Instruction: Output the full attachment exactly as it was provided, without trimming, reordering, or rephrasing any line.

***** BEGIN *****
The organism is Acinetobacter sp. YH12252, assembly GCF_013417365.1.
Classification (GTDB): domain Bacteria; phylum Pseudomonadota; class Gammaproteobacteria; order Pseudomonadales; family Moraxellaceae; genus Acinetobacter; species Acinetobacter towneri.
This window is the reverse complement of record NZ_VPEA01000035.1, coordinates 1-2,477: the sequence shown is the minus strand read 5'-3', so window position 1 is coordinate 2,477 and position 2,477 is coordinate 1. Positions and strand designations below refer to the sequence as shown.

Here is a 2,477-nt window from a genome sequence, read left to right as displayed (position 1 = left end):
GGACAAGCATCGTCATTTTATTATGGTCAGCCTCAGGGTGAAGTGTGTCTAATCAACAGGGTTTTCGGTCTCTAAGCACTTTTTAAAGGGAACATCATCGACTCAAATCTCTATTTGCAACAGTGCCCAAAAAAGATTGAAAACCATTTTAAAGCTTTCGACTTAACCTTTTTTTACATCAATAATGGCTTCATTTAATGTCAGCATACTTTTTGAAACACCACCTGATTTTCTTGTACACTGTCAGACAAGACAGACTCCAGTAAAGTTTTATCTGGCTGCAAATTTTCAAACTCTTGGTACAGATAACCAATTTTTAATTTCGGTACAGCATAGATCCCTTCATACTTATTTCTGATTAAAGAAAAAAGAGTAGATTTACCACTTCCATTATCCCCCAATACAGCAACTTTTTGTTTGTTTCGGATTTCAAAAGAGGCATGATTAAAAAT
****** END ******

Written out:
The organism is Acinetobacter sp. YH12252, assembly GCF_013417365.1.
Classification (GTDB): domain Bacteria; phylum Pseudomonadota; class Gammaproteobacteria; order Pseudomonadales; family Moraxellaceae; genus Acinetobacter; species Acinetobacter towneri.
This window is the reverse complement of record NZ_VPEA01000035.1, coordinates 1-2,477: the sequence shown is the minus strand read 5'-3', so window position 1 is coordinate 2,477 and position 2,477 is coordinate 1. Positions and strand designations below refer to the sequence as shown.

Here is a 2,477-nt window from a genome sequence, read left to right as displayed (position 1 = left end):
GGACAAGCATCGTCATTTTATTATGGTCAGCCTCAGGGTGAAGTGTGTCTAATCAACAGGGTTTTCGGTCTCTAAGCACTTTTTAAAGGGAACATCATCGACTCAAATCTCTATTTGCAACAGTGCCCAAAAAAGATTGAAAACCATTTTAAAGCTTTCGACTTAACCTTTTTTTACATCAATAATGGCTTCATTTAATGTCAGCATACTTTTTGAAACACCACCTGATTTTCTTGTACACTGTCAGACAAGACAGACTCCAGTAAAGTTTTATCTGGCTGCAAATTTTCAAACTCTTGGTACAGATAACCAATTTTTAATTTCGGTACAGCATAGATCCCTTCATACTTATTTCTGATTAAAGAAAAAAGAGTAGATTTACCACTTCCATTATCCCCCAATACAGCAACTTTTTGTTTGTTTCGGATTTCAAAAGAGGCATGATTAAAAAT